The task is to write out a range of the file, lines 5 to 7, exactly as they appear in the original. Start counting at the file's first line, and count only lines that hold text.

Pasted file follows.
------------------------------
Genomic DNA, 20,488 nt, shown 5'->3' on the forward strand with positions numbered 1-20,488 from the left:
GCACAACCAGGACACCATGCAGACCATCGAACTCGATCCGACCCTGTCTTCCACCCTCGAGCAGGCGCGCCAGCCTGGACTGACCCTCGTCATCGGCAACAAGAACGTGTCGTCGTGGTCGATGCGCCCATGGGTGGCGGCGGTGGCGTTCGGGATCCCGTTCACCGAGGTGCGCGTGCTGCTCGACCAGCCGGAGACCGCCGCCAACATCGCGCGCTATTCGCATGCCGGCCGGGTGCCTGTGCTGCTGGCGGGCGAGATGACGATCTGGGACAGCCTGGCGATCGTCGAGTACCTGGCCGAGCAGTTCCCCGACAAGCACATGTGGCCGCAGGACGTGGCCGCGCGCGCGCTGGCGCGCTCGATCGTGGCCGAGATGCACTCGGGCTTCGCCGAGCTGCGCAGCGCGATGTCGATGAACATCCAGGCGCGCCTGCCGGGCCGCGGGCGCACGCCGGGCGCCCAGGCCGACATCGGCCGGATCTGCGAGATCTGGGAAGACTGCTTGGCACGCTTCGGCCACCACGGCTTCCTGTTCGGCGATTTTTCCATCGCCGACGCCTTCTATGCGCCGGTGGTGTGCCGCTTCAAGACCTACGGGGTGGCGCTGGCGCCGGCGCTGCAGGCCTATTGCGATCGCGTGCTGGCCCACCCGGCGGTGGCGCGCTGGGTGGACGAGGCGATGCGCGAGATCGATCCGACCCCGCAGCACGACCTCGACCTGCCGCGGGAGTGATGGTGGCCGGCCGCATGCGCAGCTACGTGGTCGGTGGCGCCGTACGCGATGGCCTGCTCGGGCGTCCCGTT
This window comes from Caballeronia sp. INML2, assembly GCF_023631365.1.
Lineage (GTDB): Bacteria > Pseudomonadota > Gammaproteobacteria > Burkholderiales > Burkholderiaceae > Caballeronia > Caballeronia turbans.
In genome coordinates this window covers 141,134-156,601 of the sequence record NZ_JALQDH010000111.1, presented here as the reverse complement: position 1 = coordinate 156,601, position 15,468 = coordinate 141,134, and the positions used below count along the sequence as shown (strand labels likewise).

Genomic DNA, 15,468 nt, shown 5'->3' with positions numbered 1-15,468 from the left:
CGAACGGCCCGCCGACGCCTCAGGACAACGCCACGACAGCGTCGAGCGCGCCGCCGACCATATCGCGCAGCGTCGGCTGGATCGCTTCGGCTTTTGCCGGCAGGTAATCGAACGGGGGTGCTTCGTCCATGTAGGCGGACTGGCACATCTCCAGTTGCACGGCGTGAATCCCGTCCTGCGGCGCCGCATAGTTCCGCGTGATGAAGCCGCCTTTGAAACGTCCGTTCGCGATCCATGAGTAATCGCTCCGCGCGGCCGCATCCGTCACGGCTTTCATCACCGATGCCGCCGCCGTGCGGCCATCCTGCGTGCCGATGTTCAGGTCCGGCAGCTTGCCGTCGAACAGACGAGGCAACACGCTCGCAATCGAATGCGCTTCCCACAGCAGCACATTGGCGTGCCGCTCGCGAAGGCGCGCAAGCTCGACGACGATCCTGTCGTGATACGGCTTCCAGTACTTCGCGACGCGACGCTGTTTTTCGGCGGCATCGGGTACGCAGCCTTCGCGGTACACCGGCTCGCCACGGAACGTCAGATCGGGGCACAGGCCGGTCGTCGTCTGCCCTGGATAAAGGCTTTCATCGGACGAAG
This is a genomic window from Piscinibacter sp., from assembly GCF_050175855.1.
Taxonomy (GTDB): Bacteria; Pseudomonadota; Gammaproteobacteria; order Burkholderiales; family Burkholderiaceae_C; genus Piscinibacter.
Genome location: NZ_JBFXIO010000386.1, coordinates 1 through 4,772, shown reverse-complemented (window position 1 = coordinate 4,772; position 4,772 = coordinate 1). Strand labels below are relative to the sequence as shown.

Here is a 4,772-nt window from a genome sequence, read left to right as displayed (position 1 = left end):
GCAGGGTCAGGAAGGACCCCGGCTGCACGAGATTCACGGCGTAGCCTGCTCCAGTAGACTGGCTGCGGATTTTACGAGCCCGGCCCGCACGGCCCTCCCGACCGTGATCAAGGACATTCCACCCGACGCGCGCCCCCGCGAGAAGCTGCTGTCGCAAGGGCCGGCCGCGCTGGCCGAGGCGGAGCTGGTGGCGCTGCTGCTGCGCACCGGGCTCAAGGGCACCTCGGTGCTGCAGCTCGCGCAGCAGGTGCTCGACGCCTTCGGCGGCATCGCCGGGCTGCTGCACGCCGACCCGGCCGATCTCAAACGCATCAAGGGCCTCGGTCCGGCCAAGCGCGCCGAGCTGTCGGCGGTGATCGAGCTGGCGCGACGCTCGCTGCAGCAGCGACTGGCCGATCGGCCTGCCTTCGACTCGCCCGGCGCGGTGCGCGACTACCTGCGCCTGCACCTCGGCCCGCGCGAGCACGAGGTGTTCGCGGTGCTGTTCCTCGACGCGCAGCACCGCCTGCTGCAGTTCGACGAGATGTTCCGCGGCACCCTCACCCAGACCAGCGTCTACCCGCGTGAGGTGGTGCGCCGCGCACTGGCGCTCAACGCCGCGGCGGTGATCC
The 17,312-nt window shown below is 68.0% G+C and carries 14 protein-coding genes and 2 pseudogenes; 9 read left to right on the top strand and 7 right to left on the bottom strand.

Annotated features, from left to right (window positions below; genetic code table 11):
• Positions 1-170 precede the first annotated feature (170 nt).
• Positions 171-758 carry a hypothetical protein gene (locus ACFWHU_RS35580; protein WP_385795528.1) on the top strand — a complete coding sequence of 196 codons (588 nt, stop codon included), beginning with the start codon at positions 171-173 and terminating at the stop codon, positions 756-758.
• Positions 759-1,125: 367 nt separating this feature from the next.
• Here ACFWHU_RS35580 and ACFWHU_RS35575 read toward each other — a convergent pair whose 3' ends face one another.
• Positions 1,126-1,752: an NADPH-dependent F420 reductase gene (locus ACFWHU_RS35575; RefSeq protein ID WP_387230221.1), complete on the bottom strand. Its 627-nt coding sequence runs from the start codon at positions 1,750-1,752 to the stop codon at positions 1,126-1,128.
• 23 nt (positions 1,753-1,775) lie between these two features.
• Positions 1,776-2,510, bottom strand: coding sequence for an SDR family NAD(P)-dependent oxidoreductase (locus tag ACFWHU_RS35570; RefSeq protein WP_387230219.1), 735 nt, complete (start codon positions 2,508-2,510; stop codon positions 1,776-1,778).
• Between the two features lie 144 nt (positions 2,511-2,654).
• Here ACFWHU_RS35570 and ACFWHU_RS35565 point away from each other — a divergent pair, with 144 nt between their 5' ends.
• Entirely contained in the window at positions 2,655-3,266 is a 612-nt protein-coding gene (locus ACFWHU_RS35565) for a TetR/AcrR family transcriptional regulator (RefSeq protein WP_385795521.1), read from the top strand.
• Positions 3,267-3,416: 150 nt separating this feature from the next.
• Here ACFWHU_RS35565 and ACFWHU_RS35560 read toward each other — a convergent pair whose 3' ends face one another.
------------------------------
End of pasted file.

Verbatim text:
In genome coordinates this window covers 141,134-156,601 of the sequence record NZ_JALQDH010000111.1, presented here as the reverse complement: position 1 = coordinate 156,601, position 15,468 = coordinate 141,134, and the positions used below count along the sequence as shown (strand labels likewise).

Genomic DNA, 15,468 nt, shown 5'->3' with positions numbered 1-15,468 from the left:
CGAACGGCCCGCCGACGCCTCAGGACAACGCCACGACAGCGTCGAGCGCGCCGCCGACCATATCGCGCAGCGTCGGCTGGATCGCTTCGGCTTTTGCCGGCAGGTAATCGAACGGGGGTGCTTCGTCCATGTAGGCGGACTGGCACATCTCCAGTTGCACGGCGTGAATCCCGTCCTGCGGCGCCGCATAGTTCCGCGTGATGAAGCCGCCTTTGAAACGTCCGTTCGCGATCCATGAGTAATCGCTCCGCGCGGCCGCATCCGTCACGGCTTTCATCACCGATGCCGCCGCCGTGCGGCCATCCTGCGTGCCGATGTTCAGGTCCGGCAGCTTGCCGTCGAACAGACGAGGCAACACGCTCGCAATCGAATGCGCTTCCCACAGCAGCACATTGGCGTGCCGCTCGCGAAGGCGCGCAAGCTCGACGACGATCCTGTCGTGATACGGCTTCCAGTACTTCGCGACGCGACGCTGTTTTTCGGCGGCATCGGGTACGCAGCCTTCGCGGTACACCGGCTCGCCACGGAACGTCAGATCGGGGCACAGGCCGGTCGTCGTCTGCCCTGGATAAAGGCTTTCATCGGACGAAG